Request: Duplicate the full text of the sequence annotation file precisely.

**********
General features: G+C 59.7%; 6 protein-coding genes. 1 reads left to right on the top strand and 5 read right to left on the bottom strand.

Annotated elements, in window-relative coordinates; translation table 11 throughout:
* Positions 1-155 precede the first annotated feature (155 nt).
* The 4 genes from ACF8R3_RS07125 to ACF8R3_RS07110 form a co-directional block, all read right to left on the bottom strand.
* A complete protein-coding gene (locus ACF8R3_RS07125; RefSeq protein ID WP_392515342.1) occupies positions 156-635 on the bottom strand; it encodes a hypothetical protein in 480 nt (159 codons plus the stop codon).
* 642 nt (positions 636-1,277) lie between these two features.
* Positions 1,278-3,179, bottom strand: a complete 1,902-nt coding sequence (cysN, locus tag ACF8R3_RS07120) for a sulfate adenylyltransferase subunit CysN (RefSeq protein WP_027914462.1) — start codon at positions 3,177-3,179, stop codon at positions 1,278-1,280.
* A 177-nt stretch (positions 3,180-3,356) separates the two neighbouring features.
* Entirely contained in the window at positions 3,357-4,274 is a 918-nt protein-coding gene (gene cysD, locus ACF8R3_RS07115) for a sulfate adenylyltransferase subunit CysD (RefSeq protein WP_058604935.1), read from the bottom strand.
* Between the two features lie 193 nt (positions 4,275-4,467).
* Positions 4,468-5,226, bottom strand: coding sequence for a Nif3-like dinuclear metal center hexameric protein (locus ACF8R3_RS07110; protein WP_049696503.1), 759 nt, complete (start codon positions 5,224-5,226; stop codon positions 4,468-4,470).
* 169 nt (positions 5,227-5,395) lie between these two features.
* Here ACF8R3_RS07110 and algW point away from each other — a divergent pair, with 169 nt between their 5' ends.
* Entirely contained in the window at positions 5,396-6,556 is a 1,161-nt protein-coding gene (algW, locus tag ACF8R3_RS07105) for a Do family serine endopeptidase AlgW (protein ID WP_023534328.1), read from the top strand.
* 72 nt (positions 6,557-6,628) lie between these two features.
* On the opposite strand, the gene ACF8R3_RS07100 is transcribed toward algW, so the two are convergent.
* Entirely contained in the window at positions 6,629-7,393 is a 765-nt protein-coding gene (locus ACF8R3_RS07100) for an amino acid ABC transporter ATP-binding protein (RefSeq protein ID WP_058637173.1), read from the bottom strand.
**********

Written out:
General features: G+C 59.7%; 6 protein-coding genes. 1 reads left to right on the top strand and 5 read right to left on the bottom strand.

Annotated elements, in window-relative coordinates; translation table 11 throughout:
* Positions 1-155 precede the first annotated feature (155 nt).
* The 4 genes from ACF8R3_RS07125 to ACF8R3_RS07110 form a co-directional block, all read right to left on the bottom strand.
* A complete protein-coding gene (locus ACF8R3_RS07125; RefSeq protein ID WP_392515342.1) occupies positions 156-635 on the bottom strand; it encodes a hypothetical protein in 480 nt (159 codons plus the stop codon).
* 642 nt (positions 636-1,277) lie between these two features.
* Positions 1,278-3,179, bottom strand: a complete 1,902-nt coding sequence (cysN, locus tag ACF8R3_RS07120) for a sulfate adenylyltransferase subunit CysN (RefSeq protein WP_027914462.1) — start codon at positions 3,177-3,179, stop codon at positions 1,278-1,280.
* A 177-nt stretch (positions 3,180-3,356) separates the two neighbouring features.
* Entirely contained in the window at positions 3,357-4,274 is a 918-nt protein-coding gene (gene cysD, locus ACF8R3_RS07115) for a sulfate adenylyltransferase subunit CysD (RefSeq protein WP_058604935.1), read from the bottom strand.
* Between the two features lie 193 nt (positions 4,275-4,467).
* Positions 4,468-5,226, bottom strand: coding sequence for a Nif3-like dinuclear metal center hexameric protein (locus ACF8R3_RS07110; protein WP_049696503.1), 759 nt, complete (start codon positions 5,224-5,226; stop codon positions 4,468-4,470).
* 169 nt (positions 5,227-5,395) lie between these two features.
* Here ACF8R3_RS07110 and algW point away from each other — a divergent pair, with 169 nt between their 5' ends.
* Entirely contained in the window at positions 5,396-6,556 is a 1,161-nt protein-coding gene (algW, locus tag ACF8R3_RS07105) for a Do family serine endopeptidase AlgW (protein ID WP_023534328.1), read from the top strand.
* 72 nt (positions 6,557-6,628) lie between these two features.
* On the opposite strand, the gene ACF8R3_RS07100 is transcribed toward algW, so the two are convergent.
* Entirely contained in the window at positions 6,629-7,393 is a 765-nt protein-coding gene (locus ACF8R3_RS07100) for an amino acid ABC transporter ATP-binding protein (RefSeq protein ID WP_058637173.1), read from the bottom strand.